Guardianship and Administration Bill 2018

Guardianship and Administration Bill 2018

29 March 2018

Second reading

Mr PESUTTO (Hawthorn) (12:55:34) — I understand and thank you for forewarning me of that fact, Acting Speaker.

I am very pleased this afternoon to be able to rise and speak on the Guardianship and Administration Bill 2018. It is a very significant bill, and it will essentially rewrite and replace the existing Guardianship and Administration Act 1986, an act which was a piece of legislation that brought in very significant changes to the way we assist and support people who are experiencing mental and physical impairments and disabilities.

We agree on this side of the house that it is timely that this bill come before the house and that it further the work that has been undertaken across a range of areas. I in particular note similar work that has been done with respect to the Powers of Attorney Act 2014, the Mental Health Act 2014 and the Medical Treatment Planning and Decisions Act 2016, which have essentially given effect to a principle which has been emerging over recent years that we should not look at decision-making capacity as binary or as absolute. There are gradations of impairment and disability, and there is no reason why any one of us should feel that if we experience even the slightest level of impairment or the most acute level of impairment that somehow that necessarily means we are deprived of any decision-making capacity.

That is an important principle which not only underlies this act but also the other acts I have mentioned and just generally the direction of public policy in this area, which is to give effect as far as possible to the wishes and capacity of those who come before, whether it is VCAT or other health services and support services, but also enable without imposing cumbersome or unwieldy processes on those who might be in a position to assist those who need supervision and support in making important decisions, whether those decisions are financial or personal in nature.

As the government notes in its supporting materials — in the second-reading speech, for example — it comes off the back of a range of work, including some of the legislation that I have mentioned and work by the Victorian Law Reform Commission, which reported in 2012 on this issue and continues that trend I mentioned. The bill itself largely gives effect to the existing framework but importantly adds in some very significant changes which give effect to the principle of decision-making capacity and recognising as far as possible those who are in a position to make decisions on their own behalf.

The bill, as I will say in a few moments, introduces the concept of supporting guardians and supporting administrators, which is similar to what has been done in the areas of power of attorney, for example, where we have supportive attorneys who are there not to assume complete control of the person’s affairs but to assist them in managing their own life, which in turn is so important to their own sense of dignity, self-worth and esteem. The introduction of the concept of supportive decision-makers to help them will go far, in our view, to assist those who might otherwise fall on either side of the current system, which does not really allow for the graduation of support that might be available. That is very important.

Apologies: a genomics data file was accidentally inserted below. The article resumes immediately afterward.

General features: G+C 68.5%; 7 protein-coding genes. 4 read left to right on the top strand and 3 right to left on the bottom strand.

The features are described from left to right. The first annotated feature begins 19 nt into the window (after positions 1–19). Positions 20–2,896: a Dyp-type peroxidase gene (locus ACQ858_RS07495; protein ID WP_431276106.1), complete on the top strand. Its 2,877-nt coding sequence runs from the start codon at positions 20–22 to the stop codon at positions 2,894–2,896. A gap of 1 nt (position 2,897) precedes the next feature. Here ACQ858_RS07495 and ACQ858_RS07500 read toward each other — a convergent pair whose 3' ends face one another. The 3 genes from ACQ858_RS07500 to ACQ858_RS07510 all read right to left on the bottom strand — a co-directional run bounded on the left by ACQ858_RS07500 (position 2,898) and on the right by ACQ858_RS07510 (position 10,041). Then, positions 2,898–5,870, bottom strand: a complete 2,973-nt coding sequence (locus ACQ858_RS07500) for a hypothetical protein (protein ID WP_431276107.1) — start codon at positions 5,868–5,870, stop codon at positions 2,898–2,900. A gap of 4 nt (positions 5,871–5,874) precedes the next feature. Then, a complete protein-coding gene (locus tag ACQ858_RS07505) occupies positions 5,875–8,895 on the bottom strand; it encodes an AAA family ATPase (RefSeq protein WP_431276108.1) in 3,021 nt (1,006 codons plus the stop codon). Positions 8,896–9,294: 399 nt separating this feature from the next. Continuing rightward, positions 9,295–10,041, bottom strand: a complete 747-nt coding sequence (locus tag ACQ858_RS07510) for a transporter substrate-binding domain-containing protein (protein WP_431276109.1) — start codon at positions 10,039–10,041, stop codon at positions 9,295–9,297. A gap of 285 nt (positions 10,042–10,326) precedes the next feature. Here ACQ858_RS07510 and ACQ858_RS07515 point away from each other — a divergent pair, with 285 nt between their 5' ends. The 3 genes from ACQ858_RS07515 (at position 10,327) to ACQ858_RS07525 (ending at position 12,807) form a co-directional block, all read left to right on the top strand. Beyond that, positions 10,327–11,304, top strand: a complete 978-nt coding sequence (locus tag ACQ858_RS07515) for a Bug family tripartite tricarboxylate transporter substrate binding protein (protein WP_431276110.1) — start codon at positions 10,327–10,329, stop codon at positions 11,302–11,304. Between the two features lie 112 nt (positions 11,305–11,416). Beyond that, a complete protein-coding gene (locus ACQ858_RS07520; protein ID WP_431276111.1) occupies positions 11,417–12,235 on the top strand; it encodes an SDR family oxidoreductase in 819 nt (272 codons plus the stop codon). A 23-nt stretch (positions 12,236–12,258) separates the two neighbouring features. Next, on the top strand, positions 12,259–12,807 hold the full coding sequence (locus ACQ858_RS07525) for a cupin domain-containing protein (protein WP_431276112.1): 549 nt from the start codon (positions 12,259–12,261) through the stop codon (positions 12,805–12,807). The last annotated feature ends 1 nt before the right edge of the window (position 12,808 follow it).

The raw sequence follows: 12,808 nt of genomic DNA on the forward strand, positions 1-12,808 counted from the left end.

The bill clarifies and makes changes to the role of the public advocate, and I will say a bit about that shortly.

Sitting suspended 1.00 p.m. until 2.02 p.m.

Mr PESUTTO (Hawthorn) (14:02:34) — It is a pleasure to get up today and resume my speech on the Guardianship and Administration Bill 2018. As I was saying before lunch, this bill is an important piece of legislation which carries on some work in relation to recognising that impairment and disability is not an absolute concept. It is not one that we should look at in a binary sense. We are certainly not opposing the bill; it is consistent with changes that even the previous coalition government made. In my remarks today I want to focus on just a couple of things, some key sections and a couple of matters that I draw to the government’s attention which I think will need close monitoring as the system is bedded down.

Going to some key concepts to begin with, the first one I wish to note is how decision-making capacity will be defined in the new act. That is contained in clause 5 of the bill, which defines decision-making capacity as a person having capacity to make a decision in relation to a matter if the person is able:

(a)    to understand the information relevant to the decision and the effect of the decision …

(b)   to retain that information to the extent necessary to make the decision; and

(c)    to use or weigh that information as part of the process of making the decision; and

(d)   to communicate the decision and the person’s views and needs as to the decision in some way, including by speech, gesture or other means.

That is appropriate because the types of impairment and disability are many and varied. There is no absolute definition or way that we should measure that. People with the same impairments may have different ways of communicating, so that definition of decision-making capacity is important to recognise the individual differences that we each have.

It is important to note that the bill does operate on the premise that a person is presumed to have decision-making capacity unless there is evidence to the contrary, and we certainly support that principle. It is appropriate and consistent with the object of the act. This object is primarily contained in clause 7 of the bill, which requires that regard be had to the Convention on the Rights of Persons with Disabilities and the need to ensure that VCAT sets safeguards and appropriate limitations on the powers of guardians and administrators when making orders and is required to regularly review such orders, because, as we know, the magnitude and scale of impairments and disabilities can change over time. The bill also requires that guidance be given to guardians and administrators when making decisions for represented persons as the case requires. They are really important parts of this bill that I just wanted to note.